Opening the doors to community care Outreach: Community health workers go to the homes of the poor who suffer from chronic illnesses, bringing care and social support.

November 01, 1995|By Diana K. Sugg | Diana K. Sugg,SUN STAFF

Pausing at the front door, Emily Garey hollers up the stairs, "It's me!" Within moments, she is at Mary McNeil's kitchen table, chatting with the diabetes patient about her blood sugar levels, glaucoma, and exercise routine.

Ms. Garey has a little black bag, but she isn't a nurse or a doctor. She is a community health worker who takes on the roles of sister, friend, and social worker, visiting poor people with chronic illnesses such as diabetes and hypertension.

The success that Ms. Garey and her peers have had controlling disease -- and its costs -- is the subject of a study released yesterday at a meeting of the American Public Health Association.

Their outreach program, run by the University of Maryland's pharmacy school, achieved a 30 percent reduction in emergency room visits, a 34 percent drop in hospitalizations, and a 23 percent decrease in days per hospitalization among a group of diabetes patients.

That translates into a 27 percent drop in costs that Medicaid paid for their care. By contrast, costs went up in each category for a comparison group of patients not visited by the workers.

"I'm convinced that basically the treatment of poor and under-served people requires some kind of intervention beyond setting up a clinic," said Professor Donald O. Fedder, the project's director. "You've got a lot of talent in the community that with a little direction and help can be turned on."

The outreach program has shown so much success turning around the lives of patients that administrators want to double the program's size. They now have 12 full-time paid workers, along with a dozen part-time volunteers, who together see about 200 patients, mainly in Sandtown-Winchester.

The workers are trained to take blood pressure and perform CPR, among other skills, and they gather for their own version of "grand rounds," where each worker presents a troublesome case and gets advice from the others.

Besides making home visits and telephone calls, they accompany patients to the doctor's office, deal with pharmacies and educate family members. They also routinely examine the feet of diabetic patients to prevent amputations.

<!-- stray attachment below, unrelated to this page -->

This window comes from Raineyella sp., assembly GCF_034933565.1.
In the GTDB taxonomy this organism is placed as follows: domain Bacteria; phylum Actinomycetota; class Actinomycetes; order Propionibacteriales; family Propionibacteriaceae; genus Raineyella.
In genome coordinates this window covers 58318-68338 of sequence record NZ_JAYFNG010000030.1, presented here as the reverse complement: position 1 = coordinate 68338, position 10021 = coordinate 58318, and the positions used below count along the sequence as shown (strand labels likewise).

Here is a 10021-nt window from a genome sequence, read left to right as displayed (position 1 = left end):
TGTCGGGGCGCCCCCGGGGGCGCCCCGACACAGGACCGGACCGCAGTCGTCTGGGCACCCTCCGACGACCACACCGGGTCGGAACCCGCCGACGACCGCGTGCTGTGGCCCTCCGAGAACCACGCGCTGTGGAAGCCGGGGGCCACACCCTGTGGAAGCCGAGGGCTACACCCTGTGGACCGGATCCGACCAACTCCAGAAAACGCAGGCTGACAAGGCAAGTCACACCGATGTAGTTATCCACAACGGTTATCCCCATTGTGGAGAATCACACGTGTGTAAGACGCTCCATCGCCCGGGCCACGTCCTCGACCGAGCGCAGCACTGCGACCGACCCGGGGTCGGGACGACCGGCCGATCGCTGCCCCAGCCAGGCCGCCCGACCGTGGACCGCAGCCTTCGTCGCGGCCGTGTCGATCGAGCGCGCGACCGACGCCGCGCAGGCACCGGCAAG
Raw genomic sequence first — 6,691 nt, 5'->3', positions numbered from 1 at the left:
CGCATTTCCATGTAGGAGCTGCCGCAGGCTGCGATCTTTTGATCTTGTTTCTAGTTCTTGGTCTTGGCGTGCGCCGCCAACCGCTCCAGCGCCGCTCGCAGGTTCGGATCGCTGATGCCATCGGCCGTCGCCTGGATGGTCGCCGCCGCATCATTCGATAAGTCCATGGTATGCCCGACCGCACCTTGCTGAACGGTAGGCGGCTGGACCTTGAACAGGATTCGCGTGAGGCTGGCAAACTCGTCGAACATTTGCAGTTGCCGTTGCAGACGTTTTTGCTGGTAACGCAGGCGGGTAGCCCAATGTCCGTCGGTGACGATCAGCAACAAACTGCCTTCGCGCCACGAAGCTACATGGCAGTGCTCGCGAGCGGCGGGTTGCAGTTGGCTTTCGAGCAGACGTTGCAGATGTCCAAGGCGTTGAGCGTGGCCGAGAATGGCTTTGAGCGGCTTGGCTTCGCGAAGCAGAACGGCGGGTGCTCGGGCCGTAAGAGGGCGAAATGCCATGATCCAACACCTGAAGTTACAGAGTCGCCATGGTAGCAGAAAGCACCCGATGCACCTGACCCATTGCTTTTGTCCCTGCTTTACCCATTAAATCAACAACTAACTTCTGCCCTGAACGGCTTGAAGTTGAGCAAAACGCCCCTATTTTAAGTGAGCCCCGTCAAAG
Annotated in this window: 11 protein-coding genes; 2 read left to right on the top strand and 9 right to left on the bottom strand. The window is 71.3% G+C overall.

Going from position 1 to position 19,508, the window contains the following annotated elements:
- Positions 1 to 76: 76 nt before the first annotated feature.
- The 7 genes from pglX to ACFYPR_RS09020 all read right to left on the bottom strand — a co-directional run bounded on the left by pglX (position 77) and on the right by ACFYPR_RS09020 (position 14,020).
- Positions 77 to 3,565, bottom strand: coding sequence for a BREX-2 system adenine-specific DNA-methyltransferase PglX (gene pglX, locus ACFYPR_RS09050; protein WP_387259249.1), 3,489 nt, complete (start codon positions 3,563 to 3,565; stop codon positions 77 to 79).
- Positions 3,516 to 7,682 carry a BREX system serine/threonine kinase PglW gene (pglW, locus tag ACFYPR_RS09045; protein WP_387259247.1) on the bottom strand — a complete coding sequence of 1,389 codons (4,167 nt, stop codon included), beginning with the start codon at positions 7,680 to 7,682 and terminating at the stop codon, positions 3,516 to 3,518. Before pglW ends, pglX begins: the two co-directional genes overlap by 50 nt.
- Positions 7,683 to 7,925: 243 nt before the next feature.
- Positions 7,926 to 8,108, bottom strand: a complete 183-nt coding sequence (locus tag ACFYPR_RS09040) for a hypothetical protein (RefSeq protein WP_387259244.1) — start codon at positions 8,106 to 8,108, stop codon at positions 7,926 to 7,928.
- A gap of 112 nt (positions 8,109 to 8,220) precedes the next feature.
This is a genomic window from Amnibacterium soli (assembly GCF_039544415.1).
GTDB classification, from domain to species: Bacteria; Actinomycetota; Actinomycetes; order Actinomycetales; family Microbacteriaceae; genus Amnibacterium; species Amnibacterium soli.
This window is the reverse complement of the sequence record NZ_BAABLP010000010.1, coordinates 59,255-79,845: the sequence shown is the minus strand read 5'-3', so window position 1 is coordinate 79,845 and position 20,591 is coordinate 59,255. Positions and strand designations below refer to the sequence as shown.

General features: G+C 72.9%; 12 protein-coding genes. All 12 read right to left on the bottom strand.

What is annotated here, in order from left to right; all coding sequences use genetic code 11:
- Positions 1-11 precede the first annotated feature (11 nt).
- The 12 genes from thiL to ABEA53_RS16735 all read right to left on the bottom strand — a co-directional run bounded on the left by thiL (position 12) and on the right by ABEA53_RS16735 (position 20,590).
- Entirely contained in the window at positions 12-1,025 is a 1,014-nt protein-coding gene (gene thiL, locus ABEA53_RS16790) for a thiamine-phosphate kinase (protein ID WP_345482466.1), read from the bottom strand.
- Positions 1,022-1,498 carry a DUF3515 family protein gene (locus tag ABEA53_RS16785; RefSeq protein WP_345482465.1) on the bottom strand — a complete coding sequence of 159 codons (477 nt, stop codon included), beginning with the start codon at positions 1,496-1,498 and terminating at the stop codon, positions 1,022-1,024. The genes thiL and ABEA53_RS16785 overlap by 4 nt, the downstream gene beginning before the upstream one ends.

As peers of the people they are helping and through a nontraditional approach, they have met success in overcoming long-standing barriers to their health care.

For instance, community workers discovered people were taking their medication incorrectly because they were illiterate and couldn't read the label. Other patients were spending what little extra money they had to pay the electric bill, rather than buy a prescription. One woman whose furnace was broken couldn't focus on her diabetes because of the cold.

At first, the staff was overwhelmed by the number and depth of those issues. "It was a scramble for resources," said Sheila Curry, the outreach program's coordinator.

But the workers drew on their activist, volunteer background. They knew what churches to contact and how to help their patients get food stamps, shoes or dental care and even avoid eviction.

"When I first met you," Miss McNeil told Ms. Garey, "I was sitting around, flopping around, doing nothing. But I started to say, 'OK, if Em says I can do it, I can do it.' "

Miss McNeil, 58, has diabetes, asthma, hip problems and has suffered five heart attacks. Since she began working with Ms. Garey in 1991, she has put her blood sugar under control, began to take walks and lost weight. "It's just like I left the shell behind, like I was boxed in. Now I feel like: Lord, I just opened the door."

Now she is able to volunteer regularly in the grandparents program at a nearby elementary school and is recruiting others. She is encouraging a young girl to stay in school. "I want to help somebody else," said Miss McNeil.

Meanwhile, the outreach workers say they are gaining, too.

"The knowledge we learn, no one can take it away from us," said Ms. Garey proudly.

They also work with patients on emotional and family issues. Some patients are shocked at the diagnosis of diabetes and need to have things repeated -- much more than any physician has time to do. One patient wasn't measuring her blood sugar because she was too afraid to prick her finger. So Ms. Garey pricked her own, to show her it was simple.

Most of her 12 patients have both her home telephone and pager numbers. "Everyone of us, we are just like children" who thrive when asked about personal details, said Ms. Garey. "It makes you feel like someone cares."

Experts say this sort of care is critical for poor patients, particularly the elderly. Many have no transportation, or they grew up in the generation before Medicaid, when there were no resources to pay for a doctor, and they put off care until they were so sick they had to go to the hospital.

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